Mass Intentions

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Christ died “once and for all” to expiate our sins. But this Offering is re-presented to the Father at each and every Mass, and each re-presentation has boundless — literally infinite — merit, a merit that we can beg God to apply to the intentions of the faithful. Pope Leo XIII, in Mirae Caritatis, 1902, wrote:

[T]he grace of mutual charity among the living, which derives from the Sacrament of the Eucharist so great an increase of strength, is further extended by virtue of the Sacrifice to all those who are numbered in the Communion of Saints. For the Communion of Saints, as everyone knows, is nothing but the mutual communication of help, expiation, prayers, blessings, among all the faithful, who, whether they have already attained to the heavenly country, or are detained in the purgatorial fire, or are yet exiles here on earth, all enjoy the common franchise of that city whereof Christ is the head, and the constitution is charity. For faith teaches us, that although the venerable Sacrifice may be lawfully offered to God alone, yet it may be celebrated in honour of the saints reigning in heaven with God Who has crowned them, in order that we may gain for ourselves their patronage. And it may also be offered – in accordance with an apostolic tradition – for the purpose of expiating the sins of those of the brethren who, having died in the Lord, have not yet fully paid the penalty of their transgressions.

A Mass may be offered for the living or for the dead, and this has been the practice since the Church’s first days. St. Augustine, for example, famously records in his “Confessions” some of the last words his mother said to him. St. Monica told her son, “Lay this body anywhere, let not the care for it trouble you at all. This only I ask, that you will remember me at the Lord’s altar, wherever you be.”

Catholics remember their beloved at the Lord’s altar by offering their Masses — their reception of Holy Communion — for someone’s specific intentions, such as thanksgiving, conversion, physical healing, to honor that person on a special day, the releasing of souls from Purgatory, etc. They do this by simple prayer before or after Mass, such as “I offer this Mass for the benefit of my sick friend.”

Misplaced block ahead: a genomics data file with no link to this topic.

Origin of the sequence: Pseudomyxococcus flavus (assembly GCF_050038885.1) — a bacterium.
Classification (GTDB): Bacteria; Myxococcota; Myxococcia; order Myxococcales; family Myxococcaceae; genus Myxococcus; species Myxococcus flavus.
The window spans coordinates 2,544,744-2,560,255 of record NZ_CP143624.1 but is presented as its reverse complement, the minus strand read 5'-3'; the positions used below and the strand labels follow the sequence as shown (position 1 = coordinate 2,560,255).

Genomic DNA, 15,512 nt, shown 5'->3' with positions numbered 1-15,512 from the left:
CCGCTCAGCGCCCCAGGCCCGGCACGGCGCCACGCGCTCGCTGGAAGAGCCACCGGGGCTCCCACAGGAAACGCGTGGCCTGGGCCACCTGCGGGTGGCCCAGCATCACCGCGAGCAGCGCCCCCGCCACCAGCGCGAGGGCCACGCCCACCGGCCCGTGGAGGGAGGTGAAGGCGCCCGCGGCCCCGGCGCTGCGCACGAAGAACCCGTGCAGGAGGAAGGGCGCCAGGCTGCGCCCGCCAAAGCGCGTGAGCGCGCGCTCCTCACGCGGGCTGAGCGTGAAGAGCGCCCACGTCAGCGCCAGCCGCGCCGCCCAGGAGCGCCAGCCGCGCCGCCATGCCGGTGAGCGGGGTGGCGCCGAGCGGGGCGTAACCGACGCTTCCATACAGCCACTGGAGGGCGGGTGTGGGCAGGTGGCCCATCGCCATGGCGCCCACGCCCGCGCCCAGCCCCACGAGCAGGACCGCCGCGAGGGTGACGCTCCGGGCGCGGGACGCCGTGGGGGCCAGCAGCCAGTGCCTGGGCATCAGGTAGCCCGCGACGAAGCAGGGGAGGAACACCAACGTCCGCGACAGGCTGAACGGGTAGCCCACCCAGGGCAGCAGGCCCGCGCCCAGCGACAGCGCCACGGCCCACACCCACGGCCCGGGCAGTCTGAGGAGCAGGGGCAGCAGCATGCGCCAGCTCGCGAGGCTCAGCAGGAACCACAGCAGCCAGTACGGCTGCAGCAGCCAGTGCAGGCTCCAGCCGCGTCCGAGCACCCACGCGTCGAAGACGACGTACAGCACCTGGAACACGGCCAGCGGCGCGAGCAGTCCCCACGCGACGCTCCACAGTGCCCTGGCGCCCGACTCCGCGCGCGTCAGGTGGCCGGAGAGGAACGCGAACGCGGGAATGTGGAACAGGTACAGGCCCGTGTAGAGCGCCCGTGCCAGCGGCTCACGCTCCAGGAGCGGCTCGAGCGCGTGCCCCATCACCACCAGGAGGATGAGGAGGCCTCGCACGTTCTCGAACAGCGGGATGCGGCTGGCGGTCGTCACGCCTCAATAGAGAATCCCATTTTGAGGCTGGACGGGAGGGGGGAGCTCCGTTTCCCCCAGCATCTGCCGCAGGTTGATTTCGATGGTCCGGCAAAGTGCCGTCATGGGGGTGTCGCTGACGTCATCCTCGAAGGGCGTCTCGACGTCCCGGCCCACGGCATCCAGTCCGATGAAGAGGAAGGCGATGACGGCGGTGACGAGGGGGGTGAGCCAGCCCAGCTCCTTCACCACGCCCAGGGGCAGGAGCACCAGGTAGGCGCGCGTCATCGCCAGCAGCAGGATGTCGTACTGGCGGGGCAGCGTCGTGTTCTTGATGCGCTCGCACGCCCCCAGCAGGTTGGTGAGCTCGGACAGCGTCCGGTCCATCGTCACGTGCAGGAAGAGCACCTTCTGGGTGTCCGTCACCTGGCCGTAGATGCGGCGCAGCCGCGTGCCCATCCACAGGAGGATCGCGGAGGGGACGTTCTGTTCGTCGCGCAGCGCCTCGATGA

And Catholics more formally ask a priest to offer Mass for their cause. These more formal offerings are called “Mass intentions.”

About Mass Intentions

A Catholic may ask any priest to offer Mass for a certain intention, whether or not the priest is personally known to him, whether or not the person is able to attend that specific Mass. When requesting this, money plays no inherent role. No one can ever “buy a Mass.” But it is customary to offer what’s called a “stipend,” a small amount recommended by a priest’s Bishop. As I write, the typical stipend amount is $10. A Catholic can offer as much as he likes, however, but no money is required to ask that a Mass be said for a specific intention.

Because the merits of the Mass are infinite, any number of intentions may be made in a given Mass, but a priest can only receive one stipend per day, no matter how many Masses he offers that day (though note that priests usually offer a single Mass a day, with some expections, such as on Christmas, on All Souls Day, where there is a shortage of priests, etc.). This is to remove even any appearance of simony.

Often, but not always, when a Mass is offered for a specific intention, notice is made of that fact in parish or chapel bulletins.

How to Make a Mass Intention

You can simply ask your priest in person or by phone to offer a Mass for your cause, or you can put your stipend along with a note detailing your intention into an envelope and drop it in the offering basket at Mass. Parishes, chapels, chanceries, and religious orders sometimes offer specially marked envelopes for this purpose.

When a Mass is offered, it’s customary — depending on the intention — to send Mass cards to those who’d be comforted by knowing that such a Mass is being offered. For ex., when a friend is sick and a Mass is arranged for his benefit, sending that friend a Mass card letting him know that a Mass is being offered for him is more powerfully comforting than flowers. Such Mass cards can sometimes be found in parish offices and in chanceries, or can be purchased from religious orders or priestly fraternities, from Catholic stationers, or from places like E-bay or Zazzle online.

 
 
See also the pages on Votive Offerings and Spiritual Bouquets.